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Chest Percussion

Chest Percussion Using Cupped Hand


Updated February 06, 2010

Hand Position for Chest Percussion

Hand Position for Chest Percussion

Artwork by Carolyn Russell
Chest percussion involves using a cupped hand and alternately clapping with both hands on the patient's chest wall. This should be performed over the lung segment that is to be drained. Your hand should be NOT be flat, but cupped at all times, as as if you were holding liquid in it.

The percussion technique should be vigorous and rhythmical, but it should not involve pain. If the patient does complain of pain, this means that your hand may not be cupped properly and needs to be softened or readjusted. When done properly, you should hear a hollow sound with each percussion.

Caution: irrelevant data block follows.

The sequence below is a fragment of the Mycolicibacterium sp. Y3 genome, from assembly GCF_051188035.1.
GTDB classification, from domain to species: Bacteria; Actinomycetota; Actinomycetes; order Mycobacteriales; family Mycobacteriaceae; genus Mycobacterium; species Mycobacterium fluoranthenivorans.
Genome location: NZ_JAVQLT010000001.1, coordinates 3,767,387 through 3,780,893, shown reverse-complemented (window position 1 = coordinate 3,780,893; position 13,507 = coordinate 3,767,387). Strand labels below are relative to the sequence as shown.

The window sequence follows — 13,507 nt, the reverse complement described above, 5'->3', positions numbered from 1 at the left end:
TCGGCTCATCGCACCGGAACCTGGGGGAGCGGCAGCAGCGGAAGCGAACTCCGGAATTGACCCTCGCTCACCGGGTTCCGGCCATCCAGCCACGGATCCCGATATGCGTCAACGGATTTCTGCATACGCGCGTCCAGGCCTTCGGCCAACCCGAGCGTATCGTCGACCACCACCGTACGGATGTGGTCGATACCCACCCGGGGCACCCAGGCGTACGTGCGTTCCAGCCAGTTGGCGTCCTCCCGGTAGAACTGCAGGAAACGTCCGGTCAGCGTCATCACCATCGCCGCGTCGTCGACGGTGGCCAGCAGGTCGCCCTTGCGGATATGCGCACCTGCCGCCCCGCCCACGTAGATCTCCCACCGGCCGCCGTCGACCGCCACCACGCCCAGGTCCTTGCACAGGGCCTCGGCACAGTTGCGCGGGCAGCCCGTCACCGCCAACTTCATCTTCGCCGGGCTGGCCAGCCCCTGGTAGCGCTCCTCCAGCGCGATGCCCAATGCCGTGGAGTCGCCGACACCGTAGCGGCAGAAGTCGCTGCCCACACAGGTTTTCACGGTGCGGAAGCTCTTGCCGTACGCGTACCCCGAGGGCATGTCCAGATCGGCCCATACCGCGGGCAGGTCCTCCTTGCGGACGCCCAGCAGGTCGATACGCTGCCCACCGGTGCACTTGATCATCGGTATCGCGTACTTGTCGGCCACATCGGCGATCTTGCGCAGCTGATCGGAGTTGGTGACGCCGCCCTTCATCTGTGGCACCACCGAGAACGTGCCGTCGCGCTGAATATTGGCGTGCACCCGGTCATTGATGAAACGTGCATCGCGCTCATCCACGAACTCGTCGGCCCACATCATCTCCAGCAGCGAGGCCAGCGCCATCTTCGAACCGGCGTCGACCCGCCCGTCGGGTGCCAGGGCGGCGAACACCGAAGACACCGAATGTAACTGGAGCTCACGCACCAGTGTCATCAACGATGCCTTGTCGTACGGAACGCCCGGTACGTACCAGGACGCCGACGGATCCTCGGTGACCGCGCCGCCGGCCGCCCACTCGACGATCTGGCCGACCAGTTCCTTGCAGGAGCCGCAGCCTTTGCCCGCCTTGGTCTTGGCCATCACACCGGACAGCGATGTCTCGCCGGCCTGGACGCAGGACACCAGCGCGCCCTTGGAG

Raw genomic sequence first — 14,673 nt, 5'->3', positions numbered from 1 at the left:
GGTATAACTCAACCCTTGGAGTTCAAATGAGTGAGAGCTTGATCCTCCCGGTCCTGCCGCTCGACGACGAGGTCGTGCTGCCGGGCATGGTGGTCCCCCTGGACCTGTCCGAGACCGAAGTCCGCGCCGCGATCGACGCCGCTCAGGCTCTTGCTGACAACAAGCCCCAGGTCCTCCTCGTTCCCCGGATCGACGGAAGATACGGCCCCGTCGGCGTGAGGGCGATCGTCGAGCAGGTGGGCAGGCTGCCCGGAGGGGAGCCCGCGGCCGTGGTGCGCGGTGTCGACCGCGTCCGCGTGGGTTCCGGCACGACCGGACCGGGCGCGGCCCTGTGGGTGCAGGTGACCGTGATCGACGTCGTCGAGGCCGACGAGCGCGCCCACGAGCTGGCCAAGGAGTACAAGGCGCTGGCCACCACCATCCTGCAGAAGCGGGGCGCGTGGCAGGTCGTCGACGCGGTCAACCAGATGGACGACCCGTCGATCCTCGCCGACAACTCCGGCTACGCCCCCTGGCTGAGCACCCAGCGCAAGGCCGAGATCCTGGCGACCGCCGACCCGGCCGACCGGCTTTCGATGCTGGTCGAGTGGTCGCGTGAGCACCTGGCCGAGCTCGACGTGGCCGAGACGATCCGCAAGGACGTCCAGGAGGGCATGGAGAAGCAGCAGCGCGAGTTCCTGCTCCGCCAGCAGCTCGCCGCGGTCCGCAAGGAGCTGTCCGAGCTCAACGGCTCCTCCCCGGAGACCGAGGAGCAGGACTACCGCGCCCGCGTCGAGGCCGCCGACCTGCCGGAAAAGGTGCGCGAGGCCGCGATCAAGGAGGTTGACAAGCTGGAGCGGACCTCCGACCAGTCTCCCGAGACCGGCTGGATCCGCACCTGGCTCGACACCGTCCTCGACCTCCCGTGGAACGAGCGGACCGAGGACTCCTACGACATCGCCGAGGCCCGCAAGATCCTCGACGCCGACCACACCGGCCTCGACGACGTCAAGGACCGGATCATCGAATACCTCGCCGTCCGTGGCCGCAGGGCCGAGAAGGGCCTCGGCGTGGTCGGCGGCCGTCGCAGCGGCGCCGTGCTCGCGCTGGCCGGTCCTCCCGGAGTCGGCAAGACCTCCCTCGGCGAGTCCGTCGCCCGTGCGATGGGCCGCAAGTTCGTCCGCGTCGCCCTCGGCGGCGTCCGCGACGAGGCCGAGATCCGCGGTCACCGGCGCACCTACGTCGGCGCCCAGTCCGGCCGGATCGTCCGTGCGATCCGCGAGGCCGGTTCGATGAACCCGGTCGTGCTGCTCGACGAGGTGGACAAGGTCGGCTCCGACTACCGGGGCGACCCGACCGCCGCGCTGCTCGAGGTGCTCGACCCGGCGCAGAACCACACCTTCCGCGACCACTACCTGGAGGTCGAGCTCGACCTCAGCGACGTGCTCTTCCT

Chest percussion should be done over the ribs, with careful attention to avoiding percussing over the spine, breastbone, or lower back to prevent damage to internal organs. Percussion may, or may not, be accompanied by vibration.

Mechanical percussive devices are also available as an alternative to manual chest percussion. Compare prices of percussive devices.

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